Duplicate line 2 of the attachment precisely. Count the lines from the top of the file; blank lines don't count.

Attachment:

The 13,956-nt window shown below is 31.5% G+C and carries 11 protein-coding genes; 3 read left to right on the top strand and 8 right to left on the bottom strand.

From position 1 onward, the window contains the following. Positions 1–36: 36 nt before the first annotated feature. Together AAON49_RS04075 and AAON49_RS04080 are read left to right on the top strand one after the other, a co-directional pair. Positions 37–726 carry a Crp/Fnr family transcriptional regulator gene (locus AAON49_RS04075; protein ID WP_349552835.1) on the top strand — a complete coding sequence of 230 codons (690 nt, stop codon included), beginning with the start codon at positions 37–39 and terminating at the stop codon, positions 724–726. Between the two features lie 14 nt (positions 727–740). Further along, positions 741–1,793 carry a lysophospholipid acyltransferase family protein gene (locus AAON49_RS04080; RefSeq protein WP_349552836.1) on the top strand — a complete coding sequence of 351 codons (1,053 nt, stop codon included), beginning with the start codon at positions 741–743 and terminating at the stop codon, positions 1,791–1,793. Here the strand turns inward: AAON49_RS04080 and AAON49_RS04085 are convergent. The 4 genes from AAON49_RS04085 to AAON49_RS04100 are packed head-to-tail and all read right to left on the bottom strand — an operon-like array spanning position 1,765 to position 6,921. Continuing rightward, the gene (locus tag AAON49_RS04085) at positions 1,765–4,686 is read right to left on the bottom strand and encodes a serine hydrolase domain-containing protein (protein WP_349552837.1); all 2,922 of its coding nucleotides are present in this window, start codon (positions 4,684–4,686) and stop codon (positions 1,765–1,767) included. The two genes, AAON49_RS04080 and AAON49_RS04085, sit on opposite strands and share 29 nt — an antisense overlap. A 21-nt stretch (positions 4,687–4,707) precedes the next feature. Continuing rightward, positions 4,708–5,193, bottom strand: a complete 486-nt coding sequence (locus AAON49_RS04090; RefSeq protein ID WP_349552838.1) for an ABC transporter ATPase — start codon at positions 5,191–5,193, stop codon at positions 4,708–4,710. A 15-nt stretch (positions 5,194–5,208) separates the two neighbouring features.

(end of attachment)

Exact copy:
From position 1 onward, the window contains the following. Positions 1–36: 36 nt before the first annotated feature. Together AAON49_RS04075 and AAON49_RS04080 are read left to right on the top strand one after the other, a co-directional pair. Positions 37–726 carry a Crp/Fnr family transcriptional regulator gene (locus AAON49_RS04075; protein ID WP_349552835.1) on the top strand — a complete coding sequence of 230 codons (690 nt, stop codon included), beginning with the start codon at positions 37–39 and terminating at the stop codon, positions 724–726. Between the two features lie 14 nt (positions 727–740). Further along, positions 741–1,793 carry a lysophospholipid acyltransferase family protein gene (locus AAON49_RS04080; RefSeq protein WP_349552836.1) on the top strand — a complete coding sequence of 351 codons (1,053 nt, stop codon included), beginning with the start codon at positions 741–743 and terminating at the stop codon, positions 1,791–1,793. Here the strand turns inward: AAON49_RS04080 and AAON49_RS04085 are convergent. The 4 genes from AAON49_RS04085 to AAON49_RS04100 are packed head-to-tail and all read right to left on the bottom strand — an operon-like array spanning position 1,765 to position 6,921. Continuing rightward, the gene (locus tag AAON49_RS04085) at positions 1,765–4,686 is read right to left on the bottom strand and encodes a serine hydrolase domain-containing protein (protein WP_349552837.1); all 2,922 of its coding nucleotides are present in this window, start codon (positions 4,684–4,686) and stop codon (positions 1,765–1,767) included. The two genes, AAON49_RS04080 and AAON49_RS04085, sit on opposite strands and share 29 nt — an antisense overlap. A 21-nt stretch (positions 4,687–4,707) precedes the next feature. Continuing rightward, positions 4,708–5,193, bottom strand: a complete 486-nt coding sequence (locus AAON49_RS04090; RefSeq protein ID WP_349552838.1) for an ABC transporter ATPase — start codon at positions 5,191–5,193, stop codon at positions 4,708–4,710. A 15-nt stretch (positions 5,194–5,208) separates the two neighbouring features.